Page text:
Bloomington / Normal, IL

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A Walk of the Heart


Heart disease is the number one killer not only in McLean County, but also in the nation. It takes the lives of one in three people, which is why the health care community, local businesses, survivors, and those who have lost a loved one to heart disease or stroke will be raising funds for the American Heart Association and spreading awareness for heart health at the 2014 McLean County Heart Walk. The event will take place Sept. 20 at a new location, the Redbird Track at Illinois State University, and is open to people of all ages who want to support the work of the American Heart Association.

“The whole community is encouraged to attend to help celebrate heart disease survivors, share in the camaraderie of being a heart healthy community, and bring awareness of the resources available to help those who struggle with the disease,” said Erin Kennedy, health educator at OSF St. Joseph Medical Center’s Center for Healthy Lifestyles. Erin leads the local event committee as an American Heart Association volunteer.

All funds raised at the Heart Walk go to the American Heart Association, which remains the largest funding source for heart disease research outside of the federal government. The organization funded more than $16 million in research studies in Illinois alone last year.

“To put the work the American Heart Association does in perspective, think of the stent your family member had put in. Our research discovered stents,” said Aaron Lohnes, corporate events director for the American Heart Association. “I tell individuals to think of major breakthroughs like CPR, open heart surgery and pacemakers, and even the daily cholesterol or blood pressure medication they take. Chances are the American Heart Association funded that device or medication that is helping to treat those risk factors or conditions every day. The walkers who raise funds helped us do that.”

How does an individual participate in the heart walk?
You can register for the walk in a couple of different ways — as a community team, or a company team. Company teams set a fundraising goal and designate internal team captains who recruit walkers and host internal fundraisers. The American Heart Association provides resources for walkers to raise money online, through physical donations, and even with a Heart Walk app for smartphones.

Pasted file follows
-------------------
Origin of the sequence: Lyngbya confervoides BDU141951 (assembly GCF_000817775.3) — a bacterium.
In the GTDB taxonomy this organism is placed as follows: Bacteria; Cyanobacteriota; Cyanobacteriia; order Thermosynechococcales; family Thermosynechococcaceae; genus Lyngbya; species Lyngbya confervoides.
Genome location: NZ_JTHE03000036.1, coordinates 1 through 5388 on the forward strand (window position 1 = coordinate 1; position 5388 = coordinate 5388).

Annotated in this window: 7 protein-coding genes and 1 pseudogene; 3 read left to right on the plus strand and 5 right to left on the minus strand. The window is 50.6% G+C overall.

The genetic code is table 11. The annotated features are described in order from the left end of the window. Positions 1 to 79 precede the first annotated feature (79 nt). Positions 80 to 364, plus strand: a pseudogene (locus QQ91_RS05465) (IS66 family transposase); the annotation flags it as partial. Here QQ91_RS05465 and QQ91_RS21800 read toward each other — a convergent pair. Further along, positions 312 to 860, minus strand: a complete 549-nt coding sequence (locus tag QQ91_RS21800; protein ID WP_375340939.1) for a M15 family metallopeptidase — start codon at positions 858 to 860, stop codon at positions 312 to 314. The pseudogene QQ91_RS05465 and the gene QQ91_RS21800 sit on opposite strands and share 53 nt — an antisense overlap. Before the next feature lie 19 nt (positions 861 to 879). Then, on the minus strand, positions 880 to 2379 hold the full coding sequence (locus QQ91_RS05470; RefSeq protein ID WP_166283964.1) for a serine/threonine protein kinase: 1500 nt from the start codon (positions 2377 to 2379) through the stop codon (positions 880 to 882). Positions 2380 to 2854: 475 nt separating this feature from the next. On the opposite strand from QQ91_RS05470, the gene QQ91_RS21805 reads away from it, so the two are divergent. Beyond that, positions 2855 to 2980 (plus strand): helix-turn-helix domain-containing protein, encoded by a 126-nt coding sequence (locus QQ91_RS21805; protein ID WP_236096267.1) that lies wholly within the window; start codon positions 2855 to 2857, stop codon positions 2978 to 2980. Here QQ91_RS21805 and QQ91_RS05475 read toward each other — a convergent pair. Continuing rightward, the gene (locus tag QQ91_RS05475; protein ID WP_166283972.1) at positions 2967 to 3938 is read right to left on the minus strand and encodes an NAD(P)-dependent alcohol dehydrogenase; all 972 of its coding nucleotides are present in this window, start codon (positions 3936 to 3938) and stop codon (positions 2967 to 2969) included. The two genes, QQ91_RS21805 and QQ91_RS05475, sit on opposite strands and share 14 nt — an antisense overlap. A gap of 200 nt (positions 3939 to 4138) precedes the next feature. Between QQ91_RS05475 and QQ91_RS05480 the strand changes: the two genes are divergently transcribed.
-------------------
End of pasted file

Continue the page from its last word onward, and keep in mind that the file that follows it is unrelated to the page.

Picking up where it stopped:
Company teams represent the majority of local walkers, and at the heart of the walk is the local health care community. Local sponsor Advocate BroMenn Medical Center raised over $20,000 for the American Heart Association last year.

Katie Montague of Advocate BroMenn Medical Center, who will lead an Advocate walk team for the second consecutive year, said: “Advocate Health Care is proud to support our community partners and provide opportunities for associates to engage in healthy and fun activities that benefit everyone. We participate in the heart walk not for the walk, but for the individuals that it impacts. Seeing firsthand the lives affected by Heart and Stroke research touches so many people within our community.”

Many individuals start a walk team to remember a loved one they lost to heart disease or stroke, and others start a team to recognize someone who survived. All survivors receive hats, and walkers can decorate tribute stickers they wear on their shirts to recognize the person they are walking for.

Walkers can also enjoy free health screenings, kids’ activities, fitness demonstrations, and heart-healthy food. Health care sponsors share the latest heart-health information so walkers can educate themselves on how to lead a heart-healthy lifestyle.

“We all come out for the same common goal and that’s to raise awareness,” said Katie. “It’s a fun time for friends, associates, and family members to interact with people they may not see on a regular basis as well as a great way to exercise.”

“Let’s fight this disease together to bring awareness and take steps in the right direction to make this community healthier,” said Erin.

To register your team, visit

Photo courtesy of American Heart Association